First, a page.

President Obama has said that “America is a nation of second chances.” People like Sue Ellen Allen, Daryl Atkinson, True-See Allah, and the many advocates and professionals who run reentry programs across the country are showing us what a second chance can look like: greater opportunity for those eager to make a fresh start, safer and healthier communities for those who welcome them back, and an affirmation of fundamental principles of fairness, dignity, and possibility for all Americans. As one of the women I met with said, “I want to be on the other side of the table,” referring to where the successful formerly incarcerated members of the group were sitting. “I've got the potential.” In the days and months ahead, the Department of Justice will continue to support reentry programs that recognize that potential, and that give formerly incarcerated individuals the chance they deserve to return home and succeed.




SF police focus on 1 city block

The high volume of incidents doesn't mean the block is particularly dangerous

by Joaquin Palomino

SAN FRANCISCO — Tourists snap photos of cable cars descending Powell Street with loosely gripped cameras, shoppers tear through racks of designer clothes hanging unattended in mall shops, and office workers pour out of the BART station with their eyes glued to their smartphones.

The stretch of Market Street between Fourth and Fifth streets is one of the busiest parts of San Francisco. It also generates more crime reports than any other single block in the city. Excluding non-criminal and traffic-related incidents, nearly 1,400 police reports were filed from the 800 block of Market Street and its bordering intersections last year, according to police records, or an average of nearly four per day. (The blocks encompassing the Hall of Justice and San Francisco General Hospital were not counted, since many crimes reported at those locations actually took place elsewhere.)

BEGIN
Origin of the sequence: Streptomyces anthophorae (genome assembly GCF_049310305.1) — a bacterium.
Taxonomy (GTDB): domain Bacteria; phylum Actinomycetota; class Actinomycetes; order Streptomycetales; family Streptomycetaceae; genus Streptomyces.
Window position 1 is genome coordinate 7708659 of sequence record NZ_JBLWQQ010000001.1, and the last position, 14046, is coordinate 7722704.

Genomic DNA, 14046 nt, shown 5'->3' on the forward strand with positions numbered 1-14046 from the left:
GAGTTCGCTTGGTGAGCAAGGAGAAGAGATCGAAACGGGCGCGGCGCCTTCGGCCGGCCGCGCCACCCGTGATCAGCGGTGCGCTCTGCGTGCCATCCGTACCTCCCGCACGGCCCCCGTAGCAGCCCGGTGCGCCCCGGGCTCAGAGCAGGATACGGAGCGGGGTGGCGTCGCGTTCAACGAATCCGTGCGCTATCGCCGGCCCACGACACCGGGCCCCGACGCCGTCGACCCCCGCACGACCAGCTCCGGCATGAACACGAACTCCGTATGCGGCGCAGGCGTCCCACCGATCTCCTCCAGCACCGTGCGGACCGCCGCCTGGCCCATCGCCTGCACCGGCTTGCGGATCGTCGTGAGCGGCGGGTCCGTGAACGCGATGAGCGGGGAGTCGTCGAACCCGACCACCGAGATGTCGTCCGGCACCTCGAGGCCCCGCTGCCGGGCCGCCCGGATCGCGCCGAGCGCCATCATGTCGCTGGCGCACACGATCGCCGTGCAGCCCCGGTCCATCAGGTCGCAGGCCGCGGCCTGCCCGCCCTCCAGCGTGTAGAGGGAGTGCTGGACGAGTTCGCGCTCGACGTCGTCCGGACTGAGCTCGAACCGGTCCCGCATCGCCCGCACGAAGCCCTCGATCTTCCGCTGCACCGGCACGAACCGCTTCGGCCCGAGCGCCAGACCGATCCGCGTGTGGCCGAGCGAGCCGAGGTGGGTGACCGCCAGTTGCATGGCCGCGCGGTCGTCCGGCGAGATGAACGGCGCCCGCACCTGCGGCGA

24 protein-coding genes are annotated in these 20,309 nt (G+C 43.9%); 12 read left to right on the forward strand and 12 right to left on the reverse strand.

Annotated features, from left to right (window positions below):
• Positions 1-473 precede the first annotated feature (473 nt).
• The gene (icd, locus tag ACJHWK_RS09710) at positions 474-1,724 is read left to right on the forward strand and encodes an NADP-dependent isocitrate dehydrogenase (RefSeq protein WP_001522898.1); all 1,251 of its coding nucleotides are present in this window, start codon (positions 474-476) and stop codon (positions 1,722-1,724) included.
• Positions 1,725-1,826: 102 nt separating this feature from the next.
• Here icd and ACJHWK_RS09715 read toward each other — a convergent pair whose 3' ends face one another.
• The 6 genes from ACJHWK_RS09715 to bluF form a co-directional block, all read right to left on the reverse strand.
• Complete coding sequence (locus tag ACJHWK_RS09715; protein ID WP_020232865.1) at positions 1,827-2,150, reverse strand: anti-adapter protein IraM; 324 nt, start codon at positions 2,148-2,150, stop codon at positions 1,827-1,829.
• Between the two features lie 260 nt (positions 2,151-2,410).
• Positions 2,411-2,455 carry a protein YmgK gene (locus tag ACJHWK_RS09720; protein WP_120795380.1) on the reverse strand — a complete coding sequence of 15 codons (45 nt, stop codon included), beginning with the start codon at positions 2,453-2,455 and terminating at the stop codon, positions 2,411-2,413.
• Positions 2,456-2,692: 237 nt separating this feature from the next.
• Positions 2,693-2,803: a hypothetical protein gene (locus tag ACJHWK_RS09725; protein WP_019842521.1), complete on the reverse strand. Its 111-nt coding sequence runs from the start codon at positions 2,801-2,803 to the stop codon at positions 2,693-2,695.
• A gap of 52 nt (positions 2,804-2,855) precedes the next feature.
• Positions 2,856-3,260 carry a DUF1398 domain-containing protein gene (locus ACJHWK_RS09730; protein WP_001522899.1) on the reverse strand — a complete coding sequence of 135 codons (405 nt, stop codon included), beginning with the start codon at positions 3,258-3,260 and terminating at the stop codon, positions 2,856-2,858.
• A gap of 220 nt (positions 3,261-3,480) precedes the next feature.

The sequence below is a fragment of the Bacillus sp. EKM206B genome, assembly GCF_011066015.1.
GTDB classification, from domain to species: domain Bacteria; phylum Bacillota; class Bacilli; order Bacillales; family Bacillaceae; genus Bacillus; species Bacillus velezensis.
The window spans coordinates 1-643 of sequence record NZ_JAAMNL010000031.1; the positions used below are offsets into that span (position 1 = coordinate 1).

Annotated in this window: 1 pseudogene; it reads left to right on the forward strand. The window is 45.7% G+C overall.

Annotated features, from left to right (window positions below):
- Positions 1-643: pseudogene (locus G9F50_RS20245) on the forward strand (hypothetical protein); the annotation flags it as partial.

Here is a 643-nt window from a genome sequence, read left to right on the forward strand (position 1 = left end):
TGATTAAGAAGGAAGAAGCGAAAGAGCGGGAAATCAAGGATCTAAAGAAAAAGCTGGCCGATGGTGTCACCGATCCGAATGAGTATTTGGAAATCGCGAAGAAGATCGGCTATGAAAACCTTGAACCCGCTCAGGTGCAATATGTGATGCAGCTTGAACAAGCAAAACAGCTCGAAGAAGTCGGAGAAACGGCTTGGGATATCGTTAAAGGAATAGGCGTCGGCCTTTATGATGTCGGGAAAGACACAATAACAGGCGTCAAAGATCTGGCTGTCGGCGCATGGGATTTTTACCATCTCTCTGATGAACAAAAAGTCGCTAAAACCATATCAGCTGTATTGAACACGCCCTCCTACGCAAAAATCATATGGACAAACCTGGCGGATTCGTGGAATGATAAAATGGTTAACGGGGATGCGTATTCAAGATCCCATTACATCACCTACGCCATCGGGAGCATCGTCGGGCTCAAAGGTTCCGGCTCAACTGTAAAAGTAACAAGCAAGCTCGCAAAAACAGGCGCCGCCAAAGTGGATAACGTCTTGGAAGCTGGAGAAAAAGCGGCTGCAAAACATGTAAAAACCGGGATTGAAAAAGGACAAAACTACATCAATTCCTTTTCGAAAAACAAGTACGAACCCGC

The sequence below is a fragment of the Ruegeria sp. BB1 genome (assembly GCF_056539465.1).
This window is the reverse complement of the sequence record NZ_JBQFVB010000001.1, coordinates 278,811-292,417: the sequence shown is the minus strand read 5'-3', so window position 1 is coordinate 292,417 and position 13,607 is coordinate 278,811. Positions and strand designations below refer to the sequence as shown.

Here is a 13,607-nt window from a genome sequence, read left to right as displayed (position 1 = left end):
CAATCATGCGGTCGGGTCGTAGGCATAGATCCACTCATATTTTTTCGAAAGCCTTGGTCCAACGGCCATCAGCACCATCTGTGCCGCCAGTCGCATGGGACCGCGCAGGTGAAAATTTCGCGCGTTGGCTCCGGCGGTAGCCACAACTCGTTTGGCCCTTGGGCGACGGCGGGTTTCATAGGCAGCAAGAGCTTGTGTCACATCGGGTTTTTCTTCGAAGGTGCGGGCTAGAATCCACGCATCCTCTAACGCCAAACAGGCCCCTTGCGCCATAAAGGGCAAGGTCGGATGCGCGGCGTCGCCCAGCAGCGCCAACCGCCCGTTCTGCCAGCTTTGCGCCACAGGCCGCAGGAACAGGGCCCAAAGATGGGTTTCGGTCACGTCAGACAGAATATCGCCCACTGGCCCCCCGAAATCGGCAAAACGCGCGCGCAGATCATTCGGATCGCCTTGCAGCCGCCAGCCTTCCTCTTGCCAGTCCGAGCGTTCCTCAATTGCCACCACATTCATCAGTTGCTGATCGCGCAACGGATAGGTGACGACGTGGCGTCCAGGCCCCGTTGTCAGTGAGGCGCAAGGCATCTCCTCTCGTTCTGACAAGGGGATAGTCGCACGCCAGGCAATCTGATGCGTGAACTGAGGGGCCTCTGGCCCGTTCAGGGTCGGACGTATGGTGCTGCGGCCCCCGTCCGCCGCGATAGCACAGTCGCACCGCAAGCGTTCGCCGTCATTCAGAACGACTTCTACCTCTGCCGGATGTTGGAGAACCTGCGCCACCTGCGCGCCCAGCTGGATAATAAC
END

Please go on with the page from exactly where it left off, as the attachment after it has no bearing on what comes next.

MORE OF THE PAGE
The high volume of incidents doesn't mean the 800 block of Market is particularly dangerous. More than half of the reports were for theft or larceny last year, although there were also 100 reported assaults, 80 robberies and nine reports of sexual assault. The downtown block also did not record an outsize number of arrests; 357 people were booked as of late December, or about one per day.

But responding to the calls, investigating whether a crime was committed and writing the reports still takes time — San Francisco Police Department spokesman Carlos Manfredi estimates about an hour for each incident — which pulls officers away from combatting more serious issues, especially in the Tenderloin, which is part of the same police district.

“Theft is a simple incident to handle, but I would much rather use my resources dealing with the drugs and violence; I'd much rather be dealing with Leavenworth, Turk and Taylor, Hyde Street,” said Teresa Ewins, captain of the Tenderloin Police District, which oversees the block. “But the way the law is at this point, we have to handle the calls.”

Westfield San Francisco Centre and its surrounding area alone accounted for 23 percent of all calls for service made to the Southern Police District between 2011 and 2013, forcing the police to assign two people just to the shopping center, according to past reporting by SF Weekly. In essence, officers became mall cops.

Such frequent calls for service stemming from the busy stretch of Market Street aren't entirely surprising. The nine-story Westfield center is a dense urban mall packed with shoppers — and sometimes shoplifters. The cable car turnaround attracts tourists, and the Powell Street Muni Metro and BART Station draws commuters, creating a chaotic confluence that's ripe for crime.

“It's a central hub, so many people go in and out of that one block,” Manfredi said. “It creates the perfect storm of nefarious activities because it's so congested.”

As a transit hub, Market Street presents a challenge for policing.

“The location makes it easier to commit crimes,” UC Berkeley criminologist Barry Krisberg said. “You can get there on public transit easily; you can get away pretty quickly; the large crowds permit a level of anonymity where property crimes flourish; and the victims are preoccupied, they're shopping, they're not worried about protecting their valuables.”